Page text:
When it comes to Nintendo hardware revisions, it’s usually pretty easy to see the major changes. With the Nintendo 3DS, we saw a larger than usual 3DS XL, a 2DS that removed the 3D functionality and clam shell, a 2DS XL that brought the clam shell case back, and a New 3DS with slightly more power, 3D, and the ability to scan amiibo. In October 2021, Nintendo introduced the OLED Switch, its third take on its latest console. Like the 3DS XL or New 3DS, it feels like an opportunity to address certain quality of life features. This is especially true when it comes to its Handheld and Tabletop modes.
A bit part of what makes the Switch appealing is its hybrid nature. Being able to play it on a big screen or anywhere is convenient. And most of the Switch OLED selling points promise to make that better. In the case of the OLED screen, it’s immediately noticeable from the moment the system’s turned on. There’s a crispness that the original Switch lacks. The colors feel more true. Things seem more distinct. Granted, it isn’t going to make the incredibly tiny fonts in certain games easier to read. (I’m looking at you, Fire Emblem: Three Houses.) But the vibrancy is unmistakable.
Now, granted this will be more noticeable in some games than others. For example, Metroid Dread is a good showpiece for it. There are areas with varying degrees of light presence. Plenty of fine details come up, with the sharper and higher quality screen calling attention to it. And since the shades of black seem truer and deeper, you get a better sense of contrast. Meanwhile, when I loaded up Atelier Ryza to take a quick peek, the opening animation didn’t seem as shockingly different. Naturally, the gameplay itself did.
The audio, likewise, sounds crisper. The positioning of the speakers are front facing. They’re slightly larger than before. They aren’t obscured by a player’s hands or a table if in Tabletop mode. It’s satisfying and clear. Things were fine before, but they do sound markedly different now. It sounds like they are positioned in such a way that the sounds are more clearly aimed at the person playing.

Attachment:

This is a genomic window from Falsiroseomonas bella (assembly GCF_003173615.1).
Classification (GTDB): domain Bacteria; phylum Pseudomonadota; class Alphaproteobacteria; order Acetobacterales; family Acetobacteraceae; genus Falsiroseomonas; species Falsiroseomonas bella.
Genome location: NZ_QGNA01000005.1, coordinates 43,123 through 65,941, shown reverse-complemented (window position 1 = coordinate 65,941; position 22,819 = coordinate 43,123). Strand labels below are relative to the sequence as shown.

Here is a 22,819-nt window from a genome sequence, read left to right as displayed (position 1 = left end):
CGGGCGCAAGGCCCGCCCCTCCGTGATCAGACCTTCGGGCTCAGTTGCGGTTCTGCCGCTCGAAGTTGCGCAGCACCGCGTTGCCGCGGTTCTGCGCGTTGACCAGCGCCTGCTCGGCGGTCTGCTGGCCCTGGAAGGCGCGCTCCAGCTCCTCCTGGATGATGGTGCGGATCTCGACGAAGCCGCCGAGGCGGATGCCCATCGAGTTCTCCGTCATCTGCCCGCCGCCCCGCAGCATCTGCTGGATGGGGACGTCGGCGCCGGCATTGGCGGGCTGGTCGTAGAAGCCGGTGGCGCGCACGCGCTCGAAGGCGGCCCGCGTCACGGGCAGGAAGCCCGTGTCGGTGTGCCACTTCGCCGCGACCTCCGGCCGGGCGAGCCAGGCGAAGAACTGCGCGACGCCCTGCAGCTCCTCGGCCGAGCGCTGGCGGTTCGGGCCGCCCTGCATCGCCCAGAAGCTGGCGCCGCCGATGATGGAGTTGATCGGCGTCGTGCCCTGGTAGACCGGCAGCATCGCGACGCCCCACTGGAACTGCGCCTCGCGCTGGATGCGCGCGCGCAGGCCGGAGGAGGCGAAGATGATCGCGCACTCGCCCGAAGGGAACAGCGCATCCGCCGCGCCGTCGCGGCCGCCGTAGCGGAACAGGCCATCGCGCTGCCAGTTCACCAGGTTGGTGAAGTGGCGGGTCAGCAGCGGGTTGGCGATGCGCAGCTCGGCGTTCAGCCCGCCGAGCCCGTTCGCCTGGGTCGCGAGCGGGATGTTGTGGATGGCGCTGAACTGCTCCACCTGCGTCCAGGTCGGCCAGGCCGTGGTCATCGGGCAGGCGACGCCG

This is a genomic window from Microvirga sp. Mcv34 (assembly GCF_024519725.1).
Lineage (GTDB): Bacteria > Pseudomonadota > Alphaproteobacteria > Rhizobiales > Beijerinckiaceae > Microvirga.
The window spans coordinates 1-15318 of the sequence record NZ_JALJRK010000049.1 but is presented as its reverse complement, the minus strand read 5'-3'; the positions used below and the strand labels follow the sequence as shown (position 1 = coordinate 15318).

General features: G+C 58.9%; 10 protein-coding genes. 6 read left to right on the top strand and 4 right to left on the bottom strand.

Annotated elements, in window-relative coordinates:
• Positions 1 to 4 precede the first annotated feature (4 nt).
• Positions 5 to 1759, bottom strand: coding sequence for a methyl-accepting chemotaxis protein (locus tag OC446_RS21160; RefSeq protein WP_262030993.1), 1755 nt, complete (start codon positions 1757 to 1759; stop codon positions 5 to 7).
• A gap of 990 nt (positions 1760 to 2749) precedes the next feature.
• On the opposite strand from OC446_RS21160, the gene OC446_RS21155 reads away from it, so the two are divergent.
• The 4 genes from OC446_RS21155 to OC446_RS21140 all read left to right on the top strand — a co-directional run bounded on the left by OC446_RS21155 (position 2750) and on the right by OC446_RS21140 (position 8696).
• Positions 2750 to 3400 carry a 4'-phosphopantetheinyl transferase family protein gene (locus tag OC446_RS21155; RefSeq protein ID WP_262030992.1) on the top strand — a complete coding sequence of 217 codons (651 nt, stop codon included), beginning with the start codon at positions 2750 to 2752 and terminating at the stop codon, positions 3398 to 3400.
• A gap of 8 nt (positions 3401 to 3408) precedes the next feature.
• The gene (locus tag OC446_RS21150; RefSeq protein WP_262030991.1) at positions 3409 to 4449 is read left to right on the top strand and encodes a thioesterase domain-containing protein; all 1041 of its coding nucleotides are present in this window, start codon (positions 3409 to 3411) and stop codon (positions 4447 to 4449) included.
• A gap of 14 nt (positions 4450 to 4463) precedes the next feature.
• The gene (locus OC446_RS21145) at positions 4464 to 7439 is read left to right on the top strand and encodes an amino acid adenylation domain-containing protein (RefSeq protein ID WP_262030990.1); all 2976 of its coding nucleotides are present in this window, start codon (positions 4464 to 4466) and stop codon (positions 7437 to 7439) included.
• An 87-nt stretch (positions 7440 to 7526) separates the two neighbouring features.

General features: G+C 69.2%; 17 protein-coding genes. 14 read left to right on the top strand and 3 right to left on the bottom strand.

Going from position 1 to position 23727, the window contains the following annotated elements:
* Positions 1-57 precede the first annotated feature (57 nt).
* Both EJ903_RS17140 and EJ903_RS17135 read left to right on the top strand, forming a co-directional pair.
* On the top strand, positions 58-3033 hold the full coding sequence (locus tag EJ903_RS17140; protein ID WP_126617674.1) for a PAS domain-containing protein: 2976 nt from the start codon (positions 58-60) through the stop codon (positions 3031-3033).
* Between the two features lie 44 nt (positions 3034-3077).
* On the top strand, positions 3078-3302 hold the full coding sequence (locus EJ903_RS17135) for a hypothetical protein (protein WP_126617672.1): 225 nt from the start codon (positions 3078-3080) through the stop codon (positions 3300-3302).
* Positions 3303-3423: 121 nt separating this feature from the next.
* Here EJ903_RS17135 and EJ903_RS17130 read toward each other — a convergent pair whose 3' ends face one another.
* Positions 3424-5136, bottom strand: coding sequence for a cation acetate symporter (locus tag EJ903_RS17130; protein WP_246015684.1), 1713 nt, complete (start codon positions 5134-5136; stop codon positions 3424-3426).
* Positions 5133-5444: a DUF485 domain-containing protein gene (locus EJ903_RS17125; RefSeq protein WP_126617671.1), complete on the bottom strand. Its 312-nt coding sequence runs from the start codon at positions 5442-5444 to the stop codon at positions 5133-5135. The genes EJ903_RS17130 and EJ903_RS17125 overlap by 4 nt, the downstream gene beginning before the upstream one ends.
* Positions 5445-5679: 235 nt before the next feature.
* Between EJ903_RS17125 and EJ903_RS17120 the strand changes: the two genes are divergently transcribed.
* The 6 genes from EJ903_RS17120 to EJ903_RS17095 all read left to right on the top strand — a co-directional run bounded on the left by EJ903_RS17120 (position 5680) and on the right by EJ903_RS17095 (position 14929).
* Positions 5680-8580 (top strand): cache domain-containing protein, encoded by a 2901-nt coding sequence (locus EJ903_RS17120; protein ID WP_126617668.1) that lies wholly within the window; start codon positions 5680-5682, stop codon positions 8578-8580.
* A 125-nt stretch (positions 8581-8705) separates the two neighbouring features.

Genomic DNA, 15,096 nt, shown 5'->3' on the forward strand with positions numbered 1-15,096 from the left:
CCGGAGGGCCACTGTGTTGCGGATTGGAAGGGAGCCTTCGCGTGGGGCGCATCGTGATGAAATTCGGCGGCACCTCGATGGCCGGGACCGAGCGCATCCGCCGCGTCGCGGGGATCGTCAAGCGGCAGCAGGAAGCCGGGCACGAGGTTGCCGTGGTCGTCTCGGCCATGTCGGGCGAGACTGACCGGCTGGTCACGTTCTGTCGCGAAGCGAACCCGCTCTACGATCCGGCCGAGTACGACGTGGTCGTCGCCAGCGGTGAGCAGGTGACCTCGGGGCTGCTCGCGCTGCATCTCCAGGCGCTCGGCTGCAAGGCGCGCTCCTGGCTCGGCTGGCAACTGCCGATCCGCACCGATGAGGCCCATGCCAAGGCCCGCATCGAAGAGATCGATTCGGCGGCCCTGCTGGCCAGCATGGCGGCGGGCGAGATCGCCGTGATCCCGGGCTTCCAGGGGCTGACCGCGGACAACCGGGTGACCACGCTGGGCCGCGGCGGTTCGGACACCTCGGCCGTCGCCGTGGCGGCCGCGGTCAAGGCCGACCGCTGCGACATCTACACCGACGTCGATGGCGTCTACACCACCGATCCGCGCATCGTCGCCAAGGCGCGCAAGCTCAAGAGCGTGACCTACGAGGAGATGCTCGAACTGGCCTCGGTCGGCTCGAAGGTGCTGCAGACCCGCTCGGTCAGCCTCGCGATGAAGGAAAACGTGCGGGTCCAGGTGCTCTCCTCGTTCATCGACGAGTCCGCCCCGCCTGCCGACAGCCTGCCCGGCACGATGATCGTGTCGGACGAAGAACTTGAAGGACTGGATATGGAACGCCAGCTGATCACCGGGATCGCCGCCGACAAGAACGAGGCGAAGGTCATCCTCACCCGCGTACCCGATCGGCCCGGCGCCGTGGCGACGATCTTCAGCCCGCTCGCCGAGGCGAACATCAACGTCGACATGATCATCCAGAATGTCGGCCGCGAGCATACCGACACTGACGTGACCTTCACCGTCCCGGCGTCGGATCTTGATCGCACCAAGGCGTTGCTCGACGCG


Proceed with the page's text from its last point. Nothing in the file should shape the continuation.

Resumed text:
What’s also nice are the little things that come up during general use. The alterations that come up when you use a Switch in Handheld mode often. The recessed power button is slightly larger, making it easier to find and press. The volume toggle is slighting larger and longer, with a bit more of a gap between it and the power button, which makes controlling the sound easier too. Rather than putting the bar code and serial number on the bottom of the system, which I will say absolutely fades off after four years of regular use, it is hidden under the new, longer stand that extends to the full length of the system. Removing the microSD card no longer requires someone to hope they have nails of a certain length, because that is positioned horizontally and is slightly recessed. It’s more accessible, only requires a brief push, and ejects the card into that slight plastic well so it doesn’t rocket off onto a desk or perhaps floor.
I’m also a bigger fan of the new kickstand than I expected. I don’t often use the Switch in Tabletop mode. Typically, it only came up for Jackbox Party Pack sessions before the pandemic. But when I started playing Knockout Home Fitness, I would often prop my original model up on my coffee table with the stand rather than attempt to exercise in my smaller bedroom where the Switch dock is located. It would often fall, due to movement in the room. Not to mention that, with age, that skinnier kickstand had gotten loose and wouldn’t stay flush with the console. The wider kickstand on the Switch OLED is much more stable and secure. (Especially during workouts.)
The sole Docked incentive is, well, the new dock. The Switch OLED comes with a version that includes a wired LAN port for an ethernet cable. Which means a stronger and more stable internet connection. Of course, that also only means improved performance if, well, the people you’re playing with are using the new dock and are directly plugged in as well. But when I played Rocket League and Super Smash Bros. Ultimate, things seemed stable enough.
As for if the Switch OLED model is worth buying, I would say the answer depends on a number of factors. If someone doesn’t own a Switch at all, I would recommend it as a good first purchase. Especially if they intend to play in Handheld mode fairly often. It is a markedly better experience. Should someone already have a Switch, the answer might come down to how long they have it and how often they use it. My original Switch is a launch model. The battery life is a fraction of what it once was. I’m on my second set of Joy-Cons due to drift. 80% of the time, I’m playing in Handheld mode. This upgrade is exactly what I needed for a number of reasons, and I think people in similar situations would benefit from it. Daily Genshin Impact sessions aside, this is my primary console. Someone in a similar situation would likely enjoy similar benefits. But if a person primarily plays the system while docked and isn’t constantly using it, they might benefit more from buying the OLED model’s dock alone from Nintendo once it is available separately online.
The Nintendo Switch OLED model is now available worldwide.